Dr. Samuel Plummer was born in 1821 and came to Rock Island in 1848, where he practiced medicine for 50 years. He served as 2nd Ward Alderman in 1858-59. Upon his return from the Civil War, Dr. Samuel Plummer had the house next door (705) built. He resided there with his wife, Julia, and their five children for a number of years.
Plummer Builds Another House
Julia died in 1872 and two years later, Dr. Plummer remarried and decided to build a new home on the same lot for his second wife, Sarah. This home (709) was completed around 1880. Dr. Plummer died in 1900 and by 1940 the house had been split into separate apartments.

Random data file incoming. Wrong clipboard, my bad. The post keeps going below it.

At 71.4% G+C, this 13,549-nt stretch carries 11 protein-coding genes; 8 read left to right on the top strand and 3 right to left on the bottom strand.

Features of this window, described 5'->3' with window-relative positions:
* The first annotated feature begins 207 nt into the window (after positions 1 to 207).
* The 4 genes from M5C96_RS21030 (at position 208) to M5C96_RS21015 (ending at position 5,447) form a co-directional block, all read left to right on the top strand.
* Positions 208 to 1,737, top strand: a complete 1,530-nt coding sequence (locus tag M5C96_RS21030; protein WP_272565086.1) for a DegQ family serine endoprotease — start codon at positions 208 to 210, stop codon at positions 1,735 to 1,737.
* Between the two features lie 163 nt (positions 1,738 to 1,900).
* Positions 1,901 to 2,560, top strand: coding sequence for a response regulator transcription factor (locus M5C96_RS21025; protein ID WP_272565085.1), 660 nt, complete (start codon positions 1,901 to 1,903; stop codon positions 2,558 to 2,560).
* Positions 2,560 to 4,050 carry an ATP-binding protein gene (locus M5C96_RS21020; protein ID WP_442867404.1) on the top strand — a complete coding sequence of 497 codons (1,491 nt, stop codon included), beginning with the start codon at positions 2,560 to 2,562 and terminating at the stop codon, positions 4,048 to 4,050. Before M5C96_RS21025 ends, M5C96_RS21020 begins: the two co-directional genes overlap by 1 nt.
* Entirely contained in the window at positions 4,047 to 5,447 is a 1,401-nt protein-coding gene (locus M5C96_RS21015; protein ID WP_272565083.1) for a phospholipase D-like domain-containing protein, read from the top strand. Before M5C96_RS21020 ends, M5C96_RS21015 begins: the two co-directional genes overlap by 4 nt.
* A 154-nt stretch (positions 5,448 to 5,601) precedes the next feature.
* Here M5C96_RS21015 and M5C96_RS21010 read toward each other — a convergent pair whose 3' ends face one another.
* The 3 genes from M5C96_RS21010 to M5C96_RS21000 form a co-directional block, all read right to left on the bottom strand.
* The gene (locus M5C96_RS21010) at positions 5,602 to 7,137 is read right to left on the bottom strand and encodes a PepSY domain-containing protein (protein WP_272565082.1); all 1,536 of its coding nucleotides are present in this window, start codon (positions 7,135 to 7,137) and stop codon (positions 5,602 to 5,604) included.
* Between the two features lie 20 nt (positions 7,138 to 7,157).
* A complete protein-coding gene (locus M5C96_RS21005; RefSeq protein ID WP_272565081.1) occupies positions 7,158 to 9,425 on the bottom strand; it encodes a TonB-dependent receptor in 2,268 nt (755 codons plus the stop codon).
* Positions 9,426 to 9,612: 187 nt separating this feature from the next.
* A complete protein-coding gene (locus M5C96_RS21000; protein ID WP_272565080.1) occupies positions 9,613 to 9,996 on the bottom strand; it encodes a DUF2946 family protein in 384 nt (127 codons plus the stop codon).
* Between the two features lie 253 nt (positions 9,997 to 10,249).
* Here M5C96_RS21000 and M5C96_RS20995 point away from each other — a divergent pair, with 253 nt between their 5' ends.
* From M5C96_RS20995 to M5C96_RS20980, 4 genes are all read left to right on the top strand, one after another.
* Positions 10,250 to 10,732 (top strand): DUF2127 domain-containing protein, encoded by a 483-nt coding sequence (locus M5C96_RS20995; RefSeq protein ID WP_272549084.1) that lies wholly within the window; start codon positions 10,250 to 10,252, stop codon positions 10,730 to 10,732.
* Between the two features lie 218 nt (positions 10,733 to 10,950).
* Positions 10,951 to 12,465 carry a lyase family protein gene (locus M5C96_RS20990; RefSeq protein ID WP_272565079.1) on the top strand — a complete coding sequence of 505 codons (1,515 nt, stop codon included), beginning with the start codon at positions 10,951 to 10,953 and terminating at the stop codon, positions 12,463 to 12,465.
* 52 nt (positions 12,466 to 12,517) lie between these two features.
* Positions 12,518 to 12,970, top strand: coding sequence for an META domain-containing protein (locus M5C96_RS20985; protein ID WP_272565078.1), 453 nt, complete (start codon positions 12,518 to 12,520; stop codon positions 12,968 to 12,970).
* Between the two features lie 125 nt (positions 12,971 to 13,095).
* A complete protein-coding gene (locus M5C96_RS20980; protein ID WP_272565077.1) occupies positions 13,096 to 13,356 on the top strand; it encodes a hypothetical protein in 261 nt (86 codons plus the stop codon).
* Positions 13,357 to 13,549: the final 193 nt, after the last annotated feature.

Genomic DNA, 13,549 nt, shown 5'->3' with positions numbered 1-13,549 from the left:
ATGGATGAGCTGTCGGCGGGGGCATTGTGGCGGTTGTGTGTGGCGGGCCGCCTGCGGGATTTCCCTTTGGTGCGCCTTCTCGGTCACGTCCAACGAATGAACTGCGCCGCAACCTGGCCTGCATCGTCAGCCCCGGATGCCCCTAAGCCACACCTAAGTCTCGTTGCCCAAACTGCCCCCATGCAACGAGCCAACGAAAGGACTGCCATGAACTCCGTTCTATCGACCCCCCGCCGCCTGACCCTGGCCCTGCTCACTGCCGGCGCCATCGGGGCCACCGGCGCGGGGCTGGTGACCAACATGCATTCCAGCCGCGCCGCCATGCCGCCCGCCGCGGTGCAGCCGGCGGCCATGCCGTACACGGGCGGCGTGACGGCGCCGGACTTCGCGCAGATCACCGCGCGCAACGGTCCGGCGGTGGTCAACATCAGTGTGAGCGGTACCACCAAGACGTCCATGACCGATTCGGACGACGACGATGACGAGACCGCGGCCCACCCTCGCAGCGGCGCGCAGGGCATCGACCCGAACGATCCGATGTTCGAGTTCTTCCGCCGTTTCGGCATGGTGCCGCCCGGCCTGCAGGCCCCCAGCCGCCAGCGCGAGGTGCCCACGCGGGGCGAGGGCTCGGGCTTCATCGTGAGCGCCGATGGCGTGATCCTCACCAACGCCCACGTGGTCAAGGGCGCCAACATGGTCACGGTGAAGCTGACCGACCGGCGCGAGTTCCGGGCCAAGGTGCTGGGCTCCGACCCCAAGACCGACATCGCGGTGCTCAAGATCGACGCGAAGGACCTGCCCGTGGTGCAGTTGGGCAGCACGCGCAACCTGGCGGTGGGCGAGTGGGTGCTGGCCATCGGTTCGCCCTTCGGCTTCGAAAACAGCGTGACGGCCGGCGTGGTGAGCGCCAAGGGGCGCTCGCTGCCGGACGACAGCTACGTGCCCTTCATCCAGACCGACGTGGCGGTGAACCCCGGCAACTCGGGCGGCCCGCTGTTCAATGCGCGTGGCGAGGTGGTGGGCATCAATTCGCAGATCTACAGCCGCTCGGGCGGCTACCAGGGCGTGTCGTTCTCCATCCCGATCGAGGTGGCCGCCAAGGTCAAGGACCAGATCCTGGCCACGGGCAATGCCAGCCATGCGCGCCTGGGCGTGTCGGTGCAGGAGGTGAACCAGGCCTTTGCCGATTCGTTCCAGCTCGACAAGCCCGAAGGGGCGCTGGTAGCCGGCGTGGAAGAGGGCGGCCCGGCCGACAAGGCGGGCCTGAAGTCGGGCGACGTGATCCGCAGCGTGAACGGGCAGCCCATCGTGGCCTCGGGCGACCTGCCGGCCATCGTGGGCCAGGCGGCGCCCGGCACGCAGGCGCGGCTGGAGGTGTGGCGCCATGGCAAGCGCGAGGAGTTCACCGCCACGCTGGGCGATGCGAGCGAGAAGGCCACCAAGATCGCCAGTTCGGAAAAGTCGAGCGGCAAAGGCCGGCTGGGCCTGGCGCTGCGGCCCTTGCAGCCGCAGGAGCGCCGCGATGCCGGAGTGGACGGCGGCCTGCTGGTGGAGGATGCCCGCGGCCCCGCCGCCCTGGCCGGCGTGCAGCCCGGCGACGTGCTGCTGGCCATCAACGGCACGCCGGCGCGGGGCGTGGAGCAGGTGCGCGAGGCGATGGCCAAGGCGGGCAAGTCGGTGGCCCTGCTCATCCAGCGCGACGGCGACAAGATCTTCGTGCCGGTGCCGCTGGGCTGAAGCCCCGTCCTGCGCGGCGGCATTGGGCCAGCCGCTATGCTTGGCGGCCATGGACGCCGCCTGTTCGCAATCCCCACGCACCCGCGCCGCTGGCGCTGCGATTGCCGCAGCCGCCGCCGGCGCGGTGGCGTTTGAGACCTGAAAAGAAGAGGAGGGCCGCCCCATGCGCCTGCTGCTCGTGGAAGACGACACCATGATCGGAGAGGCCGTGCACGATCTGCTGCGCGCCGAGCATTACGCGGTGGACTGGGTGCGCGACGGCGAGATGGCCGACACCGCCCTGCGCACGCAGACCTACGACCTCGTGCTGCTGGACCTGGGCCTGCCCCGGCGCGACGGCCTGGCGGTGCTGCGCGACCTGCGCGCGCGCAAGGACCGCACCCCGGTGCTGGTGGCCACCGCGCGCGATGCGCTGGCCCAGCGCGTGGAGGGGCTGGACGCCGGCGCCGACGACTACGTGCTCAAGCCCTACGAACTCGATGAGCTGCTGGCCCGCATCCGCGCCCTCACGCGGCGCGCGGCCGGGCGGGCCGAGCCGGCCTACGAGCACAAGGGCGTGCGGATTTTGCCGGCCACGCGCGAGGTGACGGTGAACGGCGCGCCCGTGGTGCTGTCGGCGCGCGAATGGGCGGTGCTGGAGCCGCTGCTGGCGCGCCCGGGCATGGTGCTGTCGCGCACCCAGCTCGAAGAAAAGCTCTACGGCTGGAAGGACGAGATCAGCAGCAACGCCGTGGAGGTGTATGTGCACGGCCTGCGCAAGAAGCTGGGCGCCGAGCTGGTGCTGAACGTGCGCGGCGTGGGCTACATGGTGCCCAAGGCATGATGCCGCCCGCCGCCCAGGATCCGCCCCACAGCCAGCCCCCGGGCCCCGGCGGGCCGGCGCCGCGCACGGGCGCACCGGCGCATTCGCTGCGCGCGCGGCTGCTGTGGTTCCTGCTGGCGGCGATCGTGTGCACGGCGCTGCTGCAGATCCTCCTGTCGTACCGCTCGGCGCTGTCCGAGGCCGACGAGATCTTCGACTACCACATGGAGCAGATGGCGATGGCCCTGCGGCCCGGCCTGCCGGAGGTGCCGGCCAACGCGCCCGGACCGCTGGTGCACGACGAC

This French Second Empire home has unique stylistic elements at the top and the bottom. The mansard roof effectively adds a full third story to the house. The shingles on the roof replicate the original hexagonal and rectangular pattern, but the materials are actually a synthetic slate made of recycled tires. The stone foundation was tooled with an uncommon vermiculated, or wormlike, texture and deserves close examination. The front doorway is recessed and has an elliptical top, which likely once held a transom window and double doors. In the early 1900s, a wrap around porch was added to the house, but it originally featured a stoop with a heavily bracketed canopy.